Black Lives Matter
Movement founders to speak at PSU
2/2/2016, 4:33 p.m.
Portland State University is bringing the founders of one of the largest national anti-racist movements in recent history to speak to the community.
Alicia Garza and Opal Tometi of Black Lives Matter will speak at Portland State University on Tuesday, Feb. 16 at 7 p.m. as part of Black History Month and the school’s “Living the Legacy” series honoring the memory of the Rev. Dr. Martin Luther King Jr.
Garza, Tometi and Patrisse Cullors created the #BlackLivesMatter hashtag on Twitter in 2013 in response to the acquittal of George Zimmerman in the Florida shooting death of Trayvon Martin. Spurred by the police shooting death of Michael Brown in Missouri and other deaths of black people, Black Lives Matter has emerged as an international movement promoting social justice and civil rights and condemning racial violence.
“It is an honor and a privilege to have the founders share their vision of justice for all with our students and broader Portland and regional community,” says Dr. Carmen Suarez, PSU vice president of the office of Global Diversity and Inclusion. “Their work in engaging audiences in discussions about race relations in America is courageous and born from the pain, frustration and anger over the ongoing state violence, police brutality and social injustice plaguing our country. They also teach us how their activism became the national movement it is today, and how we must all take action to combat the systemic and institutionalized racism from which these virulent plagues of violence and injustice stem.”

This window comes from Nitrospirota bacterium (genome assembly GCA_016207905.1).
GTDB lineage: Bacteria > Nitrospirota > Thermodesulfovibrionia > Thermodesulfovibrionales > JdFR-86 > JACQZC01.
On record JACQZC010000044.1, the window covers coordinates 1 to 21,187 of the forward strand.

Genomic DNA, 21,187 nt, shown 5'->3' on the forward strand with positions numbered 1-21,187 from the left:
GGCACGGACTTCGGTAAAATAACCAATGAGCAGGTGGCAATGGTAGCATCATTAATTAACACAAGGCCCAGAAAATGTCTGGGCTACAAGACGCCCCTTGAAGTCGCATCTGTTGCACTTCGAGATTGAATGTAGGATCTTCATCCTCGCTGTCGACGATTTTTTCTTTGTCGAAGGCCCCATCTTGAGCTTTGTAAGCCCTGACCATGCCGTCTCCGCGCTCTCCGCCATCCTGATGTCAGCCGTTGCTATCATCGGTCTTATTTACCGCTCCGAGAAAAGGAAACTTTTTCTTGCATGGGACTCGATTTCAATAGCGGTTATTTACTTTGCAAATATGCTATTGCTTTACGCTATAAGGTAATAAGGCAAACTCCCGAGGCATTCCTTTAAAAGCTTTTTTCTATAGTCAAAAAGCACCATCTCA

Black Lives Matter has grown to more than 25 chapters across the nation – including a Portland chapter – that organizes rallies and other events. The group relies on local chapters to focus on issues such as police brutality, racial profiling and inequities in the criminal justice system.
Garza is an Oakland-based activist and director of special projects for the National Domestic Workers Alliance. She previously served as executive director of People Organized to Win Employment Rights and has won various honors, including two Harvey Milk Democratic Club Community Activist awards.
Tometi of Brooklyn, N.Y. is the child of Nigerian immigrants and a longtime advocate for immigration rights and racial justice. She is executive director of the Black Alliance for Just Immigration and has presented at the United Nations’ Global Forum on Migration and participated in the UN Commission on the Status of Women.
Cullors, a former Fulbright scholar, is a former community organizer in Los Angeles, where she co-founded the watchdog group, Dignity and Power Now, which successfully advocated for civilian oversight of the Los Angeles Sheriff’s Office. Cullors is unable to attend the Portland event.
While tickets are sold out to the live speaking engagement, the university will be live-streaming the talk to the PSU Smith Memorial Student Union to accommodate more attendees. Overflow tickets are free and can be requested by contacting the university’s box office at 503-725-3307 or by visiting pdx.edu/boxoffice.tickets.